Russia, US Agree on New Adoption Regulations

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Russia's parliament passed a long-awaited agreement with the United States, Tuesday, on regulating adoption of Russian children by Americans.

Concerns out of Russia halted all adoption agreements between the two countries back 2010 after an American adoptive mother sent her 7-year-old boy back to Russia on a one-way ticket because of behavioral problems.

Russian officials had concerns over expected abuse and even killings of children by their adoptive American parents. At least 19 Russian deaths have been suspected.

In 2011, Russian and U.S. officials signed an agreement aimed at ending the dispute, but the Russian parliament waited nearly a year to ratify it due to technicalities.

Under the new rules, all adoptions must be processed through adoption agencies registered in Russia.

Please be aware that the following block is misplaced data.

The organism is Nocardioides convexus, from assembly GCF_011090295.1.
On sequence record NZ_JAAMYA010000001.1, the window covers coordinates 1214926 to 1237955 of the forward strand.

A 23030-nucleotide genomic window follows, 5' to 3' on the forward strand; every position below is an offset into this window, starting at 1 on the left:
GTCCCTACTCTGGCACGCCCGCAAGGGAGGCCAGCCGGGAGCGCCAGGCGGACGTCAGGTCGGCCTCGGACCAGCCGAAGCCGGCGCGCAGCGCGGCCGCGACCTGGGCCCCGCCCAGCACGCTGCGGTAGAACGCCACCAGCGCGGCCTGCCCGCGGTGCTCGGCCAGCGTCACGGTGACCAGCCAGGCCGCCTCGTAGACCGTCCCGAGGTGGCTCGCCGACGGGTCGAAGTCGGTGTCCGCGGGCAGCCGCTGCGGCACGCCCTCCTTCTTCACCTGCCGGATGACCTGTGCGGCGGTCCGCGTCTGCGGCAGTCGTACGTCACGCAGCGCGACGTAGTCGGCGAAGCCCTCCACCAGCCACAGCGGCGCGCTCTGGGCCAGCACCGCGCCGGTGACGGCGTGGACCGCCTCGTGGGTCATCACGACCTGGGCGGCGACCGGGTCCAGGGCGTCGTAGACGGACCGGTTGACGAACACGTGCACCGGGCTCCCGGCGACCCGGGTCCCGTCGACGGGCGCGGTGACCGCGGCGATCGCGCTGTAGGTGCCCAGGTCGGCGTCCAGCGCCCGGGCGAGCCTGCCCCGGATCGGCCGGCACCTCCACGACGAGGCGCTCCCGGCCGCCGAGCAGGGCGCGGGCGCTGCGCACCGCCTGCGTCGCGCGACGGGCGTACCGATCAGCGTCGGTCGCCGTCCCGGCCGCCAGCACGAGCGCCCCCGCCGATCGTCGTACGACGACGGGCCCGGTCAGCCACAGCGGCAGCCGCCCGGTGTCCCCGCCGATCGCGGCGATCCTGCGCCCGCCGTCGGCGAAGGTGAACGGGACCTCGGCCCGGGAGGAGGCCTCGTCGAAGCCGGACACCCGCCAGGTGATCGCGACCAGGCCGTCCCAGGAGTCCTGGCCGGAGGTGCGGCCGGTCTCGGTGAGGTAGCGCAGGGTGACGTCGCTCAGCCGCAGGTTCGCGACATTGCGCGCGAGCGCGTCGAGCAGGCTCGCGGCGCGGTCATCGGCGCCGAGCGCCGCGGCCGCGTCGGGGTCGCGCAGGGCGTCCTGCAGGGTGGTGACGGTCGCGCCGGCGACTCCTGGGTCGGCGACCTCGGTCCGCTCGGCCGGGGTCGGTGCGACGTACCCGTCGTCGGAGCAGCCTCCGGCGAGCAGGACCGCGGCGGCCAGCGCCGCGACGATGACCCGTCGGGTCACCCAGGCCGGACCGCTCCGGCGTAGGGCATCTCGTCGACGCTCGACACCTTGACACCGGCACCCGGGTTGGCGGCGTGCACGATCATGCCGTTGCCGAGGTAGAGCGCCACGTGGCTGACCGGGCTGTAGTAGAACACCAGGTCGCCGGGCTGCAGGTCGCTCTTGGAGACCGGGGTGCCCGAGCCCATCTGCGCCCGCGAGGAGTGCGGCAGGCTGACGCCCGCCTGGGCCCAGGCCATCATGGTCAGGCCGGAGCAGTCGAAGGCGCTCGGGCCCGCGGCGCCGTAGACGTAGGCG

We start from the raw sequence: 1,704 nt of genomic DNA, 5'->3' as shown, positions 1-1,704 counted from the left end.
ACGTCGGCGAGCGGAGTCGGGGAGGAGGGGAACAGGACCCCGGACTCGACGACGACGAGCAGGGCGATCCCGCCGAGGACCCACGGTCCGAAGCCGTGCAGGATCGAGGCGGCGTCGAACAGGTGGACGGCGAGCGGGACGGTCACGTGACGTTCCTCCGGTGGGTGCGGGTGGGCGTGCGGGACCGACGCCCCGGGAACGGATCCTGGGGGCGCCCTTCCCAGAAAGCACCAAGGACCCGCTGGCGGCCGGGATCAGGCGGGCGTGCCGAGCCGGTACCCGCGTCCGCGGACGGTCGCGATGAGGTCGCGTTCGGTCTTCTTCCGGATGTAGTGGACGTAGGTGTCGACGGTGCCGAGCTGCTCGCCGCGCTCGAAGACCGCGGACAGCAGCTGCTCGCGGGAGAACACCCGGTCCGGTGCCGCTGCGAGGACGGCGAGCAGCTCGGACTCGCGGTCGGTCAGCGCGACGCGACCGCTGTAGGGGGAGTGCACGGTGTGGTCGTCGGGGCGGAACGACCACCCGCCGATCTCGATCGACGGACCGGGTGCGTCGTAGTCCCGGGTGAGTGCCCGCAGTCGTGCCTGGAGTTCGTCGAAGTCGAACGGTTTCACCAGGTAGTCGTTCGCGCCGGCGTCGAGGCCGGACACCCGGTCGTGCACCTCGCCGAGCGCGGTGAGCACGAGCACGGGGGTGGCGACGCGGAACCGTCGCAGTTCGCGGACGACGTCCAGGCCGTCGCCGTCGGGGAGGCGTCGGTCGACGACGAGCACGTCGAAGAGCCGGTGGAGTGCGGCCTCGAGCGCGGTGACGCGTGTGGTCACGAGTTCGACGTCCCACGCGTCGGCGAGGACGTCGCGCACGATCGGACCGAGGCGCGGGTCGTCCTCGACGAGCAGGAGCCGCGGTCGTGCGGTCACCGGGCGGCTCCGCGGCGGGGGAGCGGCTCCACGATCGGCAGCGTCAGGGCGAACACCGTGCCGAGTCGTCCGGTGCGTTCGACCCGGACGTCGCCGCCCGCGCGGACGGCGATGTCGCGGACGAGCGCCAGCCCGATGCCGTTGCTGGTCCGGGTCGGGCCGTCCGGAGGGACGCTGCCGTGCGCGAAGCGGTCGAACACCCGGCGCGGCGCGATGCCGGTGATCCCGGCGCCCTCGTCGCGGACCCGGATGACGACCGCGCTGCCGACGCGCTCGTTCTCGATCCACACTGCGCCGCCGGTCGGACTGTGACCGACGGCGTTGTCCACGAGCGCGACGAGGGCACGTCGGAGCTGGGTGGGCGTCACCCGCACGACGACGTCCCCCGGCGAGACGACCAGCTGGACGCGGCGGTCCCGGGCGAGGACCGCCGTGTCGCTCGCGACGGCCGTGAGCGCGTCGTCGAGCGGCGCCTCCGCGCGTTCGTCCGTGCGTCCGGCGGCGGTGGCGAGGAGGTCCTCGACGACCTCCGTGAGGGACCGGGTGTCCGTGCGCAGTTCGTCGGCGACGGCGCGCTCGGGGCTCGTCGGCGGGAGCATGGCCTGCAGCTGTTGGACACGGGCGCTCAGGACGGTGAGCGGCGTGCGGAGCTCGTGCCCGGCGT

In addition, the child must be visited regularly by a social worker, reports must be sent to Russian authorities, and the adoptive child's upbringing must be monitored.

The deal also makes sure prospective American parents have better information about the social and medical histories of Russian children.

Adoption officials hope the agreement will ensure the safety of Russian children and undercut complaints by nationalists that the country's "selling" its youth.

There are more than 740,000 children without parental custody in Russia, according to UNICEF.

Full resumption of adoptions will therefore provide opportunities for children in the care of under-funded and crowded orphanages.

Russia has been a major source of adopted children in the U.S. for two decades.

In the 2011 fiscal year, Russia was the third-largest source of foreign adoption by Americans with 970 adoptions, trailing China and Ethiopia.

More than 60,000 Russian orphans have been adopted in the U.S., according to the National Council For Adoption, a U.S. advocacy nonprofit group.

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